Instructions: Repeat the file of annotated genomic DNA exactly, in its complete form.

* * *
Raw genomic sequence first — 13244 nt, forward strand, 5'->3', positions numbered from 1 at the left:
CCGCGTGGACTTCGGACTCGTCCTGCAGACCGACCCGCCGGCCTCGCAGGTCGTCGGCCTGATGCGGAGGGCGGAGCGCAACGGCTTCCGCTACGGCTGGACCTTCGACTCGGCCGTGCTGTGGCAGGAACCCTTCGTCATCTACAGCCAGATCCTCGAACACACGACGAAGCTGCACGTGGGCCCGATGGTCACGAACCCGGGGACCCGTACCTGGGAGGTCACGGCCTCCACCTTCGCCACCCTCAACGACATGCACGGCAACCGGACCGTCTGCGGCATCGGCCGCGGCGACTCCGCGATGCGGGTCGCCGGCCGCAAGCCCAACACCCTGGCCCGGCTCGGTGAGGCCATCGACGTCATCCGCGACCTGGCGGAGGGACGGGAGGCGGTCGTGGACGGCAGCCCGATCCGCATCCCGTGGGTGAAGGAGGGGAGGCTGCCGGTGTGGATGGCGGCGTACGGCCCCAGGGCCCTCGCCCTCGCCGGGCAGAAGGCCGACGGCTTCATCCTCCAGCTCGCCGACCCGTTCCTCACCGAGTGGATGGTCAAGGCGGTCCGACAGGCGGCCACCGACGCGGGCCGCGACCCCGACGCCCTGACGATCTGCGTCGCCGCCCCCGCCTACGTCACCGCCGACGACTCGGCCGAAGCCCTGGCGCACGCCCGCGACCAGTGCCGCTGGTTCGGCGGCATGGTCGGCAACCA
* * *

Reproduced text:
Raw genomic sequence first — 13244 nt, forward strand, 5'->3', positions numbered from 1 at the left:
CCGCGTGGACTTCGGACTCGTCCTGCAGACCGACCCGCCGGCCTCGCAGGTCGTCGGCCTGATGCGGAGGGCGGAGCGCAACGGCTTCCGCTACGGCTGGACCTTCGACTCGGCCGTGCTGTGGCAGGAACCCTTCGTCATCTACAGCCAGATCCTCGAACACACGACGAAGCTGCACGTGGGCCCGATGGTCACGAACCCGGGGACCCGTACCTGGGAGGTCACGGCCTCCACCTTCGCCACCCTCAACGACATGCACGGCAACCGGACCGTCTGCGGCATCGGCCGCGGCGACTCCGCGATGCGGGTCGCCGGCCGCAAGCCCAACACCCTGGCCCGGCTCGGTGAGGCCATCGACGTCATCCGCGACCTGGCGGAGGGACGGGAGGCGGTCGTGGACGGCAGCCCGATCCGCATCCCGTGGGTGAAGGAGGGGAGGCTGCCGGTGTGGATGGCGGCGTACGGCCCCAGGGCCCTCGCCCTCGCCGGGCAGAAGGCCGACGGCTTCATCCTCCAGCTCGCCGACCCGTTCCTCACCGAGTGGATGGTCAAGGCGGTCCGACAGGCGGCCACCGACGCGGGCCGCGACCCCGACGCCCTGACGATCTGCGTCGCCGCCCCCGCCTACGTCACCGCCGACGACTCGGCCGAAGCCCTGGCGCACGCCCGCGACCAGTGCCGCTGGTTCGGCGGCATGGTCGGCAACCA